Here’s one way to roll up your sleeve and make a difference during this pandemic I Give Tuesday.

America faces a critical blood supply shortage this winter, largely due to COVID-19-related closures canceling blood drives, as well as wildfires in the West and hurricanes and storms. severe storms in the south further disrupting donations.

The AABB (formerly the American Association of Blood Banks), America’s Blood Centers and the American Red Cross recently issued a joint statement warning that blood centers nationwide have reported “significant drops” in blood collections this year.

Someone in this country needs a blood transfusion every two seconds, according to the Food and Drug Administration (FDA). While the growing number of COVID cases and hospitalizations across the country has made headlines this year, that doesn’t mean all other medical emergencies have ended. People are still undergoing surgeries and organ transplants, for example, which require a supply of blood. And donated blood is a lifeline for people, including victims of car crashes and other emergencies, as well as cancer patients who may need blood products to boost their immune systems.

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Still, the Red Cross, which supplies around 40% of the country’s blood, told MarketWatch that more than 50,000 blood drives have been canceled since March as the pandemic has forced schools, businesses and community organizations out. close, which impacted over a million blood donations. Appointment. And Red Cross Blood Services must collect 13,000 donations per day to meet the needs of the hospitals and the patients they serve.

American blood centers warns on his site that 15 of its community blood centers have only a day’s supply or less.

New York Mayor Bill de Blasio also called on New Yorkers to donate blood during a Tuesday Giving press conference, warning that the city’s blood banks only had enough supplies for three days – less than half of the goal of maintaining seven days of blood. The Big Apple hopes to raise an additional 25,000 pints of blood by New Year’s Eve – and the city sweetens the deal for donors by offering them prizes, like the chance to win a VIP tour of the Empire State Building . Coach’s Club tickets to a New York Jets football game and a year-long supply of Krispy Kreme donuts.

“The current blood supply is reduced to a few days – just a few days,” de Blasio said. “This is really a very, very urgent situation. “

The Red Cross has also partnered with country music star Martina McBride and Suburban Propane to encourage Americans to donate blood. Those who donate blood, platelets and plasma through December 15 have the chance to win an outdoor living experience: a socially distanced celebration with friends and family that includes a propane pizza oven, fire pit , an outdoor heater and a propane allowance.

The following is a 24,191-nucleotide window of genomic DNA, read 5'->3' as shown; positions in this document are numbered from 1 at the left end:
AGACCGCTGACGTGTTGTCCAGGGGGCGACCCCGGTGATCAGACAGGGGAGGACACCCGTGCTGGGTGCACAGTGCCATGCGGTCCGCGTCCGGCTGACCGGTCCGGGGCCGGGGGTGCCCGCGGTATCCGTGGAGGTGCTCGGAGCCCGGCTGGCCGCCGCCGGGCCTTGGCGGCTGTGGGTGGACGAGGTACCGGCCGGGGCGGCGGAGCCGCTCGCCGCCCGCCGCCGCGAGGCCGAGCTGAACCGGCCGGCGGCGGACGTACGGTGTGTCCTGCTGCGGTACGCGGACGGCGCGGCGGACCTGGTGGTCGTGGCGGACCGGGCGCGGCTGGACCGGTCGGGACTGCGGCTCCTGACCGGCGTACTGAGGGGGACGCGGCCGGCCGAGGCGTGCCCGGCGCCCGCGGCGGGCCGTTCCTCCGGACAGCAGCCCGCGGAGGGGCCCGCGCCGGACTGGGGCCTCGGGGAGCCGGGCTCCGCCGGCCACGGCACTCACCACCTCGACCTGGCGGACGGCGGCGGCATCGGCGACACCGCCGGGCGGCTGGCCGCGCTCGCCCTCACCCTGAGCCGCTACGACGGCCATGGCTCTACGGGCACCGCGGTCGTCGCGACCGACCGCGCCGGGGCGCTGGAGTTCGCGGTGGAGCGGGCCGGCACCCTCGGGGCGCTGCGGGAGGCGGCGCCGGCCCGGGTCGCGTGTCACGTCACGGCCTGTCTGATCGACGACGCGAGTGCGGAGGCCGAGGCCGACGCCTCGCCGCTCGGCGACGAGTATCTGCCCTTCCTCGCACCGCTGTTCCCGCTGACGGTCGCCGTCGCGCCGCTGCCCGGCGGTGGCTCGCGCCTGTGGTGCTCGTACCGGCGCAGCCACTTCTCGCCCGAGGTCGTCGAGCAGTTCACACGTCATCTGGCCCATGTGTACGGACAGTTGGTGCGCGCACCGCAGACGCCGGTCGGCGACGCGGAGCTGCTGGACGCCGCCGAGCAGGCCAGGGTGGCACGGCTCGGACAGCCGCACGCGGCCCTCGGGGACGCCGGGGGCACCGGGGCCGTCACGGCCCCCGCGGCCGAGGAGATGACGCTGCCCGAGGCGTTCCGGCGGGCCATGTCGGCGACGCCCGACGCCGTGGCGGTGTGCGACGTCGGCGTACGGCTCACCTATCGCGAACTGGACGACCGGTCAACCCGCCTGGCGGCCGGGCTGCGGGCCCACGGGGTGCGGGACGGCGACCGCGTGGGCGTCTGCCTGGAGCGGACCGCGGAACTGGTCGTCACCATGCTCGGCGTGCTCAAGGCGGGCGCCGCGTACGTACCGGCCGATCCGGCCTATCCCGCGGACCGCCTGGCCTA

While the canceled blood drives have been the biggest blow to the supply of many blood banks, fear of contracting the coronavirus has also prevented some from donating blood.

Health officials have encouraged Americans to continue donating blood throughout the pandemic. US Surgeon General Jerome Adams said: “You can still go out and donate blood. We are concerned about possible blood shortages in the future. Social distancing doesn’t necessarily mean social disengagement. ” Both FDA and the Centers for Disaster Control and Prevention have also issued statements urging healthy people to donate blood if they can. Even if you shelter in place, you can leave the house to do “essential” things such as buying food, collecting medicine, and donating blood.

Additionally, the American Red Cross is testing all donated blood, platelets, and plasma for COVID-19 antibodies, as convalescent plasma from whole blood donations that test positive for coronavirus could be used to treat patients. Current COVID-19 who are seriously ill.

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If you have any questions about donating blood during the pandemic, this article explains what you need to know about donating blood right now and also dispels some common myths – no, you won’t be tested for coronavirus when you do. a donation, for example. This is where you can get tested and what to expect.

If you would like to donate blood, the following organizations can put you in touch with a local blood donor site to make an appointment. In addition, some centers may arrange to call your cell phone when they are ready to welcome you, to minimize your time in the waiting room.


American blood

American Red Cross:

Armed Forces Blood

Blood Centers of

And if you’re looking for other ways to give back over the holidays, here’s how your Give Tuesday donations can help with the COVID-19 immunization rollout.